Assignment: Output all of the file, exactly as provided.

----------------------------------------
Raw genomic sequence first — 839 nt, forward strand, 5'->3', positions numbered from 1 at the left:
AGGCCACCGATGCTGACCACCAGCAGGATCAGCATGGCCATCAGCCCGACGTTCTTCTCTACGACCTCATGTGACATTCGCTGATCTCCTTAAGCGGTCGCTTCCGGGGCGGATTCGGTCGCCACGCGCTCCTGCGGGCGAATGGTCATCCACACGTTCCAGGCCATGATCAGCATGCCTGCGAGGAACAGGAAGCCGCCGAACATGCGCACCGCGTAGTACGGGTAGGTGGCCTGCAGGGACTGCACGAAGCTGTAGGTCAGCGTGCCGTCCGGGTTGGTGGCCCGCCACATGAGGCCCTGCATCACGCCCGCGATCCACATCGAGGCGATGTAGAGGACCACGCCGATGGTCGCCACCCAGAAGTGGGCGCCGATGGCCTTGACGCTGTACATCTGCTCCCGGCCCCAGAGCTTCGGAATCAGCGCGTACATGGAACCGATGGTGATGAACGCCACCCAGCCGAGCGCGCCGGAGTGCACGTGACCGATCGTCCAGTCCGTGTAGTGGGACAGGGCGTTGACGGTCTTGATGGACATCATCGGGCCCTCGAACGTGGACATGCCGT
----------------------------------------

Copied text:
Raw genomic sequence first — 839 nt, forward strand, 5'->3', positions numbered from 1 at the left:
AGGCCACCGATGCTGACCACCAGCAGGATCAGCATGGCCATCAGCCCGACGTTCTTCTCTACGACCTCATGTGACATTCGCTGATCTCCTTAAGCGGTCGCTTCCGGGGCGGATTCGGTCGCCACGCGCTCCTGCGGGCGAATGGTCATCCACACGTTCCAGGCCATGATCAGCATGCCTGCGAGGAACAGGAAGCCGCCGAACATGCGCACCGCGTAGTACGGGTAGGTGGCCTGCAGGGACTGCACGAAGCTGTAGGTCAGCGTGCCGTCCGGGTTGGTGGCCCGCCACATGAGGCCCTGCATCACGCCCGCGATCCACATCGAGGCGATGTAGAGGACCACGCCGATGGTCGCCACCCAGAAGTGGGCGCCGATGGCCTTGACGCTGTACATCTGCTCCCGGCCCCAGAGCTTCGGAATCAGCGCGTACATGGAACCGATGGTGATGAACGCCACCCAGCCGAGCGCGCCGGAGTGCACGTGACCGATCGTCCAGTCCGTGTAGTGGGACAGGGCGTTGACGGTCTTGATGGACATCATCGGGCCCTCGAACGTGGACATGCCGT